Luís glanced back at the viewscreen. “Well, that still begs the question: why now? We didn’t detect any launches en route, so this has to be their first. Or, at least the first in a pretty long time. So why now? Seems like too big a coincidence to swallow.”
“It’s not a coincidence,” I said. “I think they might be launching because we’re coming. Our sail could probably be seen for light-years.”
“Scratch ‘probably’,” Wilhelm said. “The sheer power of the laser being reflected off the sail would be visible to anyone for a few systems over. And that’s just the visible light of the laser; there’s also the other spectrums to consider.”
“Which means they probably saw us when we began deceleration,” I continued. “They might’ve been preparing this launch for years. Luís, do we have any idea of where they’re heading?”
“Lemme see…” Luís muttered, typing a few commands in. “Athena, could you assist me with this?”
“Certainly,” came the AI’s soft response.
The viewscreen shifted to show a stylized map of the Kapteyn System. The orbits of the two habitable worlds were like a narrow pair of rings around the bright red dot that was the star, while a blinking triangle represented us, at the far edge of the system. A faint line spooled out from us, and wrapped itself around the outer planet- it was our trajectory.
“It’s hard to tell their course at the moment, since they just launched,” Luís explained. “But, an Orion-type ship wouldn’t need to do a Hohmann transfer like other surface-to-orbit craft. It can go from planet to planet like we travel between stars, in a brachiosaurus trajectory.”
“A brachistochrone trajectory,” Wilhelm corrected, with more than a little amusement. “Accelerate in one direction, decelerate in the other, with course corrected depending on planetary motion. And yeah, an Orion-type ship could do that, though it actually isn’t the best for such a mission. Our engines could never lift Odysseus out Earth’s gravity well, but there’s a reason why we never used space-based Orions for long-ranged missions.”
“Whatever. You’re the physicist, not me. Anyway, since it can do that, and assuming it doesn’t do a radical course correction, we might get something like… this.”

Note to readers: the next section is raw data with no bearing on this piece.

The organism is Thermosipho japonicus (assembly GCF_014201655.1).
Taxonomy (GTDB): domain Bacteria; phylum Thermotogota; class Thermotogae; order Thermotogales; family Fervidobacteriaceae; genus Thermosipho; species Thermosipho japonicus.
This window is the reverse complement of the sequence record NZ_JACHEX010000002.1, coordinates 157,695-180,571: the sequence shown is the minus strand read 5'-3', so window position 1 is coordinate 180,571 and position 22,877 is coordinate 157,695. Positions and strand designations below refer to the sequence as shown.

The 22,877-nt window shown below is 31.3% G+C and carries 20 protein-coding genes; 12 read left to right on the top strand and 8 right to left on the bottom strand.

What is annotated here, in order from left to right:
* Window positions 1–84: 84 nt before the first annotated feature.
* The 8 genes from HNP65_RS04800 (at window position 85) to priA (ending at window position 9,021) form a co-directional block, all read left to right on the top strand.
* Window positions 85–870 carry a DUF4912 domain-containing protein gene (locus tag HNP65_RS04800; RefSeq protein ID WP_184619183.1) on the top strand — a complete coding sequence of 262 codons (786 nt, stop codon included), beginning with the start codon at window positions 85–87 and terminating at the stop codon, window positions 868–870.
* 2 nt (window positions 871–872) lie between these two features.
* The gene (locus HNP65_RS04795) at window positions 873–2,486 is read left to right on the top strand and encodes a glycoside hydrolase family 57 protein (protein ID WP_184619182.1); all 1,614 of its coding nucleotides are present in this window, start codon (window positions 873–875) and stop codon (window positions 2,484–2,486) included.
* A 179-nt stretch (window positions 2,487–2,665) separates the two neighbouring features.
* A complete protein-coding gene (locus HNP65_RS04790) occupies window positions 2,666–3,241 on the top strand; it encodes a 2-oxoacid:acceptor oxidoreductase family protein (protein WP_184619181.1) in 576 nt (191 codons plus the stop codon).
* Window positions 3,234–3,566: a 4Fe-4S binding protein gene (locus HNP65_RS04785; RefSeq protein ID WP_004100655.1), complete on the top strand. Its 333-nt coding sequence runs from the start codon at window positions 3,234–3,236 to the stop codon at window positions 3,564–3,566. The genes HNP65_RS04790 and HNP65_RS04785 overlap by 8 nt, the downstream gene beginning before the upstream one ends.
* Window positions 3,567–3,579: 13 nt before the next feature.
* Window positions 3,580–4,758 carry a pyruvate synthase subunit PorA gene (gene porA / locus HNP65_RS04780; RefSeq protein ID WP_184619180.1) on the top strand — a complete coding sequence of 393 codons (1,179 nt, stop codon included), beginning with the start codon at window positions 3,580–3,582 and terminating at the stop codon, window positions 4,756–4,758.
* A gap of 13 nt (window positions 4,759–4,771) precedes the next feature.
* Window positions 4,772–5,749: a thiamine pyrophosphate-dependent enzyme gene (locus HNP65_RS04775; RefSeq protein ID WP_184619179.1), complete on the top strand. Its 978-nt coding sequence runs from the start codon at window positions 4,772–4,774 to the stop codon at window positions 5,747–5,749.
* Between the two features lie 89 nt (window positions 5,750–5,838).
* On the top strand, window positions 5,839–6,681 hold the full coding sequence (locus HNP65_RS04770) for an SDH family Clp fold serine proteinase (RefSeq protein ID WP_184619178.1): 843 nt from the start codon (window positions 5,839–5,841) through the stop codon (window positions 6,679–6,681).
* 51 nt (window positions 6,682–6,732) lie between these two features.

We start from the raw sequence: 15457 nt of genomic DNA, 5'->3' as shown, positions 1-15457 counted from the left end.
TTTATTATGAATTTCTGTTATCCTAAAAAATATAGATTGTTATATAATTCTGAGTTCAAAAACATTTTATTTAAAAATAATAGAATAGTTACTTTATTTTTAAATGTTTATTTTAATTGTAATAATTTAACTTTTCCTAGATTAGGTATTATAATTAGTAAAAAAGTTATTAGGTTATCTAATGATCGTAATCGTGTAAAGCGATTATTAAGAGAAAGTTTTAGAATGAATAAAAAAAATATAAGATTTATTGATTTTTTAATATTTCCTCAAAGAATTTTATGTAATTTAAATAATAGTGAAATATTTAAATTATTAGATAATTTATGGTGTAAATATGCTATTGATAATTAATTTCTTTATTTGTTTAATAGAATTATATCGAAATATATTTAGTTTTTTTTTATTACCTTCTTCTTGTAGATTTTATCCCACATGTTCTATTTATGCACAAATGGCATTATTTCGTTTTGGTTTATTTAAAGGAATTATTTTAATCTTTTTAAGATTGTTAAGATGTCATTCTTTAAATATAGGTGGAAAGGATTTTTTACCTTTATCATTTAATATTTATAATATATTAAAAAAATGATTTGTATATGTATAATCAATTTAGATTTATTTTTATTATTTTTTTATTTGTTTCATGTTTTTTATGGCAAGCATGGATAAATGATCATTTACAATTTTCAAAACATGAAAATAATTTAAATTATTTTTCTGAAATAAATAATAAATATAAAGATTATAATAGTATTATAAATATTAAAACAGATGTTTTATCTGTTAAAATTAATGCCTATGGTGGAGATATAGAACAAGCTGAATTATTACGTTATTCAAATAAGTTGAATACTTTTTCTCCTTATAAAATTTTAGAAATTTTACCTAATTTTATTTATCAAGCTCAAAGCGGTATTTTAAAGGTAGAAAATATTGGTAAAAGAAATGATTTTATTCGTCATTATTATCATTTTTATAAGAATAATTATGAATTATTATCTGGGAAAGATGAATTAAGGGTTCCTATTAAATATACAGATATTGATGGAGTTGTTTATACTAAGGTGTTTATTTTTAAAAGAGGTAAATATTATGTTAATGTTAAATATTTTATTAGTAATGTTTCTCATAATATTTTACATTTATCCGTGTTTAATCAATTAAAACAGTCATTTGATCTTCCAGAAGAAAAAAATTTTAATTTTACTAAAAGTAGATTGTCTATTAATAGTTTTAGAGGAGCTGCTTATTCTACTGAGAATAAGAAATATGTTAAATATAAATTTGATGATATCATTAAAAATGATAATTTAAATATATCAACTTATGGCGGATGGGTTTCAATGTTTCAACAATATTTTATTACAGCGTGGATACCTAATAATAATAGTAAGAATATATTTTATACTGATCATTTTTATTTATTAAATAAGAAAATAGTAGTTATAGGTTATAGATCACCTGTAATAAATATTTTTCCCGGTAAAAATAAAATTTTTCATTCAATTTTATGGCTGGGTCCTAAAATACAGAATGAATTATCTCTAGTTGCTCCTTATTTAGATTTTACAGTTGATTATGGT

A second line emerged from the inner planet, and spooled itself around the outer one. My eyes widened as the realization hit me- they were going to the same destination as us.
“When do you think they might arrive?” Valentina asked, a twinge of excitement in her voice.
“Hard to tell,” Wilhelm said. “Orion never got off the drawing board for us, but assuming that their calculations only have minimal errors… they’ll arrive five days before we do.”
“Five days, three hours, and forty eight minutes,” Athena added. “According to current data. More accurate results will be provided as we approach.”
My breath hitched. “They had to have planned this, then. We’ve been visible to them for years; they should’ve been able to guess our speed, and it wouldn’t be a stretch to assume that they could estimate our trajectory. This… this is a rendezvous mission. It has to be.”
We all fell silent for a few moments, as the realization washed over us. Even with only three hours of sleep, I could feel myself growing more excited, as though the exhaustion was lifting off my shoulders.
A broad grin broke out on Luís’s face. “Well, I’ll be damned. And I thought we weren’t actually going to meet aliens.”
“Bozhe moi,” Valentina murmured. “Seeing them face to face… or whatever counts as faces for them.”
Wilhelm cupped a hand to his chin. “If you’re right, then they must have a transmitter and receiver separate from the one they use to communicate with the home world. We might be able to open a dialogue with them over the radio.”